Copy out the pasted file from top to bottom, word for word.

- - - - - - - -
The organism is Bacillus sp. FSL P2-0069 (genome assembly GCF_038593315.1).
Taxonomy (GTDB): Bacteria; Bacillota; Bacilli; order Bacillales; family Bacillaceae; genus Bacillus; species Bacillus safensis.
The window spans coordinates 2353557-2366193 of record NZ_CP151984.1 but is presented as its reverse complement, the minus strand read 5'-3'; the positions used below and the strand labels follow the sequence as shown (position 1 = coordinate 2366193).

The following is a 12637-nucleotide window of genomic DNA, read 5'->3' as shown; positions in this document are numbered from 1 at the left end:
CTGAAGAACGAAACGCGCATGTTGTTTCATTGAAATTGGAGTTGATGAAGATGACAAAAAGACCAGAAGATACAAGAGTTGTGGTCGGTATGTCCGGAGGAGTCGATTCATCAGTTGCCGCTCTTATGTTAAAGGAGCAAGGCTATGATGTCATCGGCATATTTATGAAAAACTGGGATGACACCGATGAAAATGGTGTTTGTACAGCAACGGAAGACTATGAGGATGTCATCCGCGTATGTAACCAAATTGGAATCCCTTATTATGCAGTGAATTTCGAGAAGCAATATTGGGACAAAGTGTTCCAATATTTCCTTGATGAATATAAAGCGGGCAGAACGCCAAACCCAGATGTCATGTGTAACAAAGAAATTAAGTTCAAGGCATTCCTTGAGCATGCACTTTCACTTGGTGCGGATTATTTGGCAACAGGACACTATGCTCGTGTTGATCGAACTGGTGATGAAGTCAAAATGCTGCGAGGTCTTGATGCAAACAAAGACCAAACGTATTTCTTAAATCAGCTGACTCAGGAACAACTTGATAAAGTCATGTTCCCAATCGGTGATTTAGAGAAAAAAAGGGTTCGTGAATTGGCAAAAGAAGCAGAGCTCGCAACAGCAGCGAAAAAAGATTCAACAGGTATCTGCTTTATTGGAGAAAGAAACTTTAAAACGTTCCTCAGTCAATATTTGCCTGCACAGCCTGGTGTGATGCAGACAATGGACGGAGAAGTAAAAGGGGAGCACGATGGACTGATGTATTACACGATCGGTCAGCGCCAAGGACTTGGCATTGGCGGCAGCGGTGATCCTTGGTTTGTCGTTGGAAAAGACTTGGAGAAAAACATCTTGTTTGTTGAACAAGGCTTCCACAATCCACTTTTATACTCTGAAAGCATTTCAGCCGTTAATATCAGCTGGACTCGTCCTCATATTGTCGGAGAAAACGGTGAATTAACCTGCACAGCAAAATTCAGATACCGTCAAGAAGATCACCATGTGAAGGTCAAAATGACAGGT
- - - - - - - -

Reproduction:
The organism is Bacillus sp. FSL P2-0069 (genome assembly GCF_038593315.1).
Taxonomy (GTDB): Bacteria; Bacillota; Bacilli; order Bacillales; family Bacillaceae; genus Bacillus; species Bacillus safensis.
The window spans coordinates 2353557-2366193 of record NZ_CP151984.1 but is presented as its reverse complement, the minus strand read 5'-3'; the positions used below and the strand labels follow the sequence as shown (position 1 = coordinate 2366193).

The following is a 12637-nucleotide window of genomic DNA, read 5'->3' as shown; positions in this document are numbered from 1 at the left end:
CTGAAGAACGAAACGCGCATGTTGTTTCATTGAAATTGGAGTTGATGAAGATGACAAAAAGACCAGAAGATACAAGAGTTGTGGTCGGTATGTCCGGAGGAGTCGATTCATCAGTTGCCGCTCTTATGTTAAAGGAGCAAGGCTATGATGTCATCGGCATATTTATGAAAAACTGGGATGACACCGATGAAAATGGTGTTTGTACAGCAACGGAAGACTATGAGGATGTCATCCGCGTATGTAACCAAATTGGAATCCCTTATTATGCAGTGAATTTCGAGAAGCAATATTGGGACAAAGTGTTCCAATATTTCCTTGATGAATATAAAGCGGGCAGAACGCCAAACCCAGATGTCATGTGTAACAAAGAAATTAAGTTCAAGGCATTCCTTGAGCATGCACTTTCACTTGGTGCGGATTATTTGGCAACAGGACACTATGCTCGTGTTGATCGAACTGGTGATGAAGTCAAAATGCTGCGAGGTCTTGATGCAAACAAAGACCAAACGTATTTCTTAAATCAGCTGACTCAGGAACAACTTGATAAAGTCATGTTCCCAATCGGTGATTTAGAGAAAAAAAGGGTTCGTGAATTGGCAAAAGAAGCAGAGCTCGCAACAGCAGCGAAAAAAGATTCAACAGGTATCTGCTTTATTGGAGAAAGAAACTTTAAAACGTTCCTCAGTCAATATTTGCCTGCACAGCCTGGTGTGATGCAGACAATGGACGGAGAAGTAAAAGGGGAGCACGATGGACTGATGTATTACACGATCGGTCAGCGCCAAGGACTTGGCATTGGCGGCAGCGGTGATCCTTGGTTTGTCGTTGGAAAAGACTTGGAGAAAAACATCTTGTTTGTTGAACAAGGCTTCCACAATCCACTTTTATACTCTGAAAGCATTTCAGCCGTTAATATCAGCTGGACTCGTCCTCATATTGTCGGAGAAAACGGTGAATTAACCTGCACAGCAAAATTCAGATACCGTCAAGAAGATCACCATGTGAAGGTCAAAATGACAGGT